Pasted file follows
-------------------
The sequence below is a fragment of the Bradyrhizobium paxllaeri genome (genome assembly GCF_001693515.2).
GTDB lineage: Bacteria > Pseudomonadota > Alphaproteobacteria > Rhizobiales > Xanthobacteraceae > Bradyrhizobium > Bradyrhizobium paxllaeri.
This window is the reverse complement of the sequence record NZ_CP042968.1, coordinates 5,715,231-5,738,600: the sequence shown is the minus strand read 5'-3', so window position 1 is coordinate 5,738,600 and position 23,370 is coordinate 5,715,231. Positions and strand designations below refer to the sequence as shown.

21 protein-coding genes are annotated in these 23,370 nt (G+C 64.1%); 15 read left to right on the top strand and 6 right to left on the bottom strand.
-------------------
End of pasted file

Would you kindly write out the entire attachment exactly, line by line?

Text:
The sequence below is a fragment of the Bradyrhizobium paxllaeri genome (genome assembly GCF_001693515.2).
GTDB lineage: Bacteria > Pseudomonadota > Alphaproteobacteria > Rhizobiales > Xanthobacteraceae > Bradyrhizobium > Bradyrhizobium paxllaeri.
This window is the reverse complement of the sequence record NZ_CP042968.1, coordinates 5,715,231-5,738,600: the sequence shown is the minus strand read 5'-3', so window position 1 is coordinate 5,738,600 and position 23,370 is coordinate 5,715,231. Positions and strand designations below refer to the sequence as shown.

21 protein-coding genes are annotated in these 23,370 nt (G+C 64.1%); 15 read left to right on the top strand and 6 right to left on the bottom strand.